I feel like a bit of a broken record, but this one is yet another entry in our countdown that suffers from bizarre overbooking. The match itself is very good, probably just a notch below great, but the overbooking torpedoes it in these rankings.
As always, let’s talk about some background.
Big Van Vader was a JCP/WCW/New Japan Pro Wrestling mainstay (and mainstay of very young Curtain Jerker’s nightmares too) as a dominant monster heel. As opposed to the vast majority the stiffs who had been monster heels, Vader could move really well for a big guy. One of his signature moves was a Moonsault! This guy was awesome, and I sincerely hope he makes it into the WWE Hall of Fame one day.
Anyway, Vader was fired from WCW after a near-legendary locker room brawl in the summer of 1995, sat out his non-compete clause for the rest of 1995 and then debuted in WWF at the 1996 Royal Rumble. He memorably Vader-Bombed (for the uninitiated, picture a Swagger Bomb by a guy who weighted at least 450 pounds) WWF President Gorilla Monsoon and helped win a multi-man match at WrestleMania XII.
Vader, like all good monster heels, eventually set his sights on the World Wrestling Federation champion, one Shawn Michaels. Michaels and Vader had sparred before, with the former eliminating the latter at the aforementioned Royal Rumble. Vader’s team of him, Owen Hart and the British Bulldog beat Michaels, Ahmed Johnson and Sycho Side (turning Sid face) at an In Your House in July.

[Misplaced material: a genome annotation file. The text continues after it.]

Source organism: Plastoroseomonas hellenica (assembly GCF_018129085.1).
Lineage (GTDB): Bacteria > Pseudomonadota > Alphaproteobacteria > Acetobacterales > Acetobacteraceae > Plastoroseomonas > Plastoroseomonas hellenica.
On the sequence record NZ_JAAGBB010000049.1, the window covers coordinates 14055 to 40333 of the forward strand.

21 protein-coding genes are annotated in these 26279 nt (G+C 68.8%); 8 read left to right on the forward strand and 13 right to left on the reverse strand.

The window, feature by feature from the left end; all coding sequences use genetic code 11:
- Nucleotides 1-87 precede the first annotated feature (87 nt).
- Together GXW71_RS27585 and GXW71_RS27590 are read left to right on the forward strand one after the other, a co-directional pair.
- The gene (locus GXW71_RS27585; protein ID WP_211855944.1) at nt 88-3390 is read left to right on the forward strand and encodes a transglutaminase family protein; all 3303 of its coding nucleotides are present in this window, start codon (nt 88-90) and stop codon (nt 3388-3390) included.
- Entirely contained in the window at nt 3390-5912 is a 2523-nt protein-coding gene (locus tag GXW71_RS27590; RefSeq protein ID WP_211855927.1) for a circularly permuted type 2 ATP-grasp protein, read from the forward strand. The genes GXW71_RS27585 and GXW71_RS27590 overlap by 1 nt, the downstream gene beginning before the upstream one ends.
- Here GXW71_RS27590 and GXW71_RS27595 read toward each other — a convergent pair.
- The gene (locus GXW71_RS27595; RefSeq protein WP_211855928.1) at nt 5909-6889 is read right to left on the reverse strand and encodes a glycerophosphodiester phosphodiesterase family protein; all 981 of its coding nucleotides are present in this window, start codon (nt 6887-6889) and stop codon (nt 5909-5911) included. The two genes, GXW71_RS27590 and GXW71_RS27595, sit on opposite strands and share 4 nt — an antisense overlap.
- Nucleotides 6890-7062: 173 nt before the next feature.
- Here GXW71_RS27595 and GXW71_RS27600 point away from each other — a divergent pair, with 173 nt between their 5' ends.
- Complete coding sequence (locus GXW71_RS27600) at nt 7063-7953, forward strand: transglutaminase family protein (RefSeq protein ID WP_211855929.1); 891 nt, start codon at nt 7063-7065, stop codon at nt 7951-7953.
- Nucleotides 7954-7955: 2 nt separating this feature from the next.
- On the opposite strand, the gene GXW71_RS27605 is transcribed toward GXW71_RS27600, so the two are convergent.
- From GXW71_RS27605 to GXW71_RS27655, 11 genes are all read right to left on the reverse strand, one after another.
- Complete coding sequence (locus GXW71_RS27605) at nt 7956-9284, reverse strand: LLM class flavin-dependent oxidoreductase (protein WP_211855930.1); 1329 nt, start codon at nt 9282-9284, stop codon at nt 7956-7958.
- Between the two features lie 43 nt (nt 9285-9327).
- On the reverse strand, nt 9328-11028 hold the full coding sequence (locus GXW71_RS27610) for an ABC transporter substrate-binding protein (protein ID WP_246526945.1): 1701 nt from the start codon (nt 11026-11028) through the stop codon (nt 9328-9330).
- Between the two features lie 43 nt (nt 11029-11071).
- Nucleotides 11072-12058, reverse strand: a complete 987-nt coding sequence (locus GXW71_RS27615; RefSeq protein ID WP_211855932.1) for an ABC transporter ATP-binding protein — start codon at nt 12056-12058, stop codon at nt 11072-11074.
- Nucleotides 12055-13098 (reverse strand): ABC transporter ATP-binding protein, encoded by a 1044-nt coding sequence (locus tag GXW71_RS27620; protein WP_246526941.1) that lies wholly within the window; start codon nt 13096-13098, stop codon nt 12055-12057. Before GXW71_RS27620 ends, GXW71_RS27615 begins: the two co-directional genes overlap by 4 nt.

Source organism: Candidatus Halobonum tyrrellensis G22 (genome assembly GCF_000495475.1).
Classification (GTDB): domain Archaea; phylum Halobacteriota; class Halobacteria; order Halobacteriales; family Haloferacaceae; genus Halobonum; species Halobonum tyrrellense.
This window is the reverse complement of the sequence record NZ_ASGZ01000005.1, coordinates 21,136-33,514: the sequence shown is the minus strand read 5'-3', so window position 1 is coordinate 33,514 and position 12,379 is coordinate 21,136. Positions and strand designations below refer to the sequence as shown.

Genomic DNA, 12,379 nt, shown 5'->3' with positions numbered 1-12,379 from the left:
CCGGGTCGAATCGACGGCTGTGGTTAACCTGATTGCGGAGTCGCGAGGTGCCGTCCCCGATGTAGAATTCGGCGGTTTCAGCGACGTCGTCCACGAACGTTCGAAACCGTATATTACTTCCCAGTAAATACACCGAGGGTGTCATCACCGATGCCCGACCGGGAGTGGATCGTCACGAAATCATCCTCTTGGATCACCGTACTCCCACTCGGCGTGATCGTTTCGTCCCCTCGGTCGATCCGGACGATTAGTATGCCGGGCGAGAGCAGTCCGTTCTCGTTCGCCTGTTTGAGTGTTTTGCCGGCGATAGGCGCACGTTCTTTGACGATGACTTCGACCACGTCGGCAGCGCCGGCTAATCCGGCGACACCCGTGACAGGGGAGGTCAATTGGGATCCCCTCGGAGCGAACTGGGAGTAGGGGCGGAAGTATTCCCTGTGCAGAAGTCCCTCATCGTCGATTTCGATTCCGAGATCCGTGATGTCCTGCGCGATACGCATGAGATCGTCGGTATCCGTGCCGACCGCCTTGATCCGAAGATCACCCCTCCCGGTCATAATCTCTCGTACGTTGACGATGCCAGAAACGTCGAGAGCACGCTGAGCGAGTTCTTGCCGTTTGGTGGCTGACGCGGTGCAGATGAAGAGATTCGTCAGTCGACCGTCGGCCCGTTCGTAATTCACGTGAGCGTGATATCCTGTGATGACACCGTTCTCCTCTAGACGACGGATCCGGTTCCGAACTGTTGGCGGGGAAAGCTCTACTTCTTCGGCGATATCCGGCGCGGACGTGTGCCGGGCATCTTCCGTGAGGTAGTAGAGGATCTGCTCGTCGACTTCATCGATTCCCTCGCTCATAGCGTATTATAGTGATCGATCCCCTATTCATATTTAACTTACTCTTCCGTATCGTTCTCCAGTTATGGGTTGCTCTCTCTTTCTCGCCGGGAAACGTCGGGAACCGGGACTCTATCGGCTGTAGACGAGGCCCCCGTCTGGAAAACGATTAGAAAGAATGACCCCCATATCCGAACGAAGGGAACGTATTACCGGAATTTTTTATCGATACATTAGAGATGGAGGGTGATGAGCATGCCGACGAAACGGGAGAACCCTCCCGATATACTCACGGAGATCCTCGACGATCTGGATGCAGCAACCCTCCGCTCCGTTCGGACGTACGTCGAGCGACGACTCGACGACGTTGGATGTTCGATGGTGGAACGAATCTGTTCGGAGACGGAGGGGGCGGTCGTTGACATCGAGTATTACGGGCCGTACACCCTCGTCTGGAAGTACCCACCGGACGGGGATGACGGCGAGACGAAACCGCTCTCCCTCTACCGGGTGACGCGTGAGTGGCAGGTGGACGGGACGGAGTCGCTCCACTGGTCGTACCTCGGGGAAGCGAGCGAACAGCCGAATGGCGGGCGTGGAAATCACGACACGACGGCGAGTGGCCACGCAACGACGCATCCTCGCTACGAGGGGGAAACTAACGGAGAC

The stage was set for a SummerSlam main event.
Before we get to the match itself, a quick note: WWF was in a transition period here. They were losing the Monday Night Wars to WCW ever since the latter turned Hulk Hogan heel at July’s Bash at the Beach (the Nitro on 8/12/96 outdrew Raw 3.3 to 2.0 for example. The last time Raw beat Nitro was 6/10/96, and it was a tenth of a point win.) Two of the "New Generation" guys in Diesel and Razor Ramon that Vince McMahon had build his empire on had defected for more money from Ted Turner’s WCW. Creative was in a rut too and McMahon was overly dependent on big man matches that flopped badly. It is no coincidence that the bottom two matches in my list were from 1994 and 1995.
However, the much ballyhooed "Attitude Era" wasn’t yet in full swing. Sure, Steve Austin won the King of the Ring in June of 1996, but he spent SummerSlam wrestling Yokozuna in the pre-show match. Other Attitude Era mainstays like The Rock, Triple H and Mankind either weren’t in the company entirely (The Rock debuted as a bland babyface at 1996’s Survivor Series) or were anywhere close to the top of the card (Hunter Hearst Helmsley was still the "Connecticut Blueblood" and Mankind, while sparring with the Undertaker, was still light-years away from the WWF Championship picture).
To top it off Bret Hart took off most of 1996 after his WrestleMania match with Michaels. Hart wouldn’t come back until Survivor Series, when he beat Austin in a great match.
That’s how we ended up with Vader vs. Michaels, in what felt like a placeholder feud. The good news is that despite the issues, the match itself was very good – at least at first.
Main Event Time!